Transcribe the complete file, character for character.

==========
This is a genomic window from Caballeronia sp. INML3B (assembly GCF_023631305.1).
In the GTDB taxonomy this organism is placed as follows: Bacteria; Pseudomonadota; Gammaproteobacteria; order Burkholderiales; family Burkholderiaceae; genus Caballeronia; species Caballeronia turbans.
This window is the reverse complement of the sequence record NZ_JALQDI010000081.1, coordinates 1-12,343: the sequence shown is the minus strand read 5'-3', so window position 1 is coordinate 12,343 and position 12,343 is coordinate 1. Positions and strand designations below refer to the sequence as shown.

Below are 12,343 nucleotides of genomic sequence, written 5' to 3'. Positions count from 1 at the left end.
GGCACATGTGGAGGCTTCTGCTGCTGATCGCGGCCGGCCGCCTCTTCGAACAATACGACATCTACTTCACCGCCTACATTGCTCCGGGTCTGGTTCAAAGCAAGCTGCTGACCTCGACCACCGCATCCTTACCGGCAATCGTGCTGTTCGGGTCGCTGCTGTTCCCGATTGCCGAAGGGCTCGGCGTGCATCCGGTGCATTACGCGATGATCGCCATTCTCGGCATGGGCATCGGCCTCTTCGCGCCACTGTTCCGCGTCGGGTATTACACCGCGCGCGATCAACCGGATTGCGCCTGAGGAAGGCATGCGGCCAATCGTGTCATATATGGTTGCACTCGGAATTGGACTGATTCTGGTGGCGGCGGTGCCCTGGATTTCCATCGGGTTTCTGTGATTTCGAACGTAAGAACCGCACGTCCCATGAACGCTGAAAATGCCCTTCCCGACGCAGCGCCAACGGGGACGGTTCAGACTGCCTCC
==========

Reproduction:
This is a genomic window from Caballeronia sp. INML3B (assembly GCF_023631305.1).
In the GTDB taxonomy this organism is placed as follows: Bacteria; Pseudomonadota; Gammaproteobacteria; order Burkholderiales; family Burkholderiaceae; genus Caballeronia; species Caballeronia turbans.
This window is the reverse complement of the sequence record NZ_JALQDI010000081.1, coordinates 1-12,343: the sequence shown is the minus strand read 5'-3', so window position 1 is coordinate 12,343 and position 12,343 is coordinate 1. Positions and strand designations below refer to the sequence as shown.

Below are 12,343 nucleotides of genomic sequence, written 5' to 3'. Positions count from 1 at the left end.
GGCACATGTGGAGGCTTCTGCTGCTGATCGCGGCCGGCCGCCTCTTCGAACAATACGACATCTACTTCACCGCCTACATTGCTCCGGGTCTGGTTCAAAGCAAGCTGCTGACCTCGACCACCGCATCCTTACCGGCAATCGTGCTGTTCGGGTCGCTGCTGTTCCCGATTGCCGAAGGGCTCGGCGTGCATCCGGTGCATTACGCGATGATCGCCATTCTCGGCATGGGCATCGGCCTCTTCGCGCCACTGTTCCGCGTCGGGTATTACACCGCGCGCGATCAACCGGATTGCGCCTGAGGAAGGCATGCGGCCAATCGTGTCATATATGGTTGCACTCGGAATTGGACTGATTCTGGTGGCGGCGGTGCCCTGGATTTCCATCGGGTTTCTGTGATTTCGAACGTAAGAACCGCACGTCCCATGAACGCTGAAAATGCCCTTCCCGACGCAGCGCCAACGGGGACGGTTCAGACTGCCTCC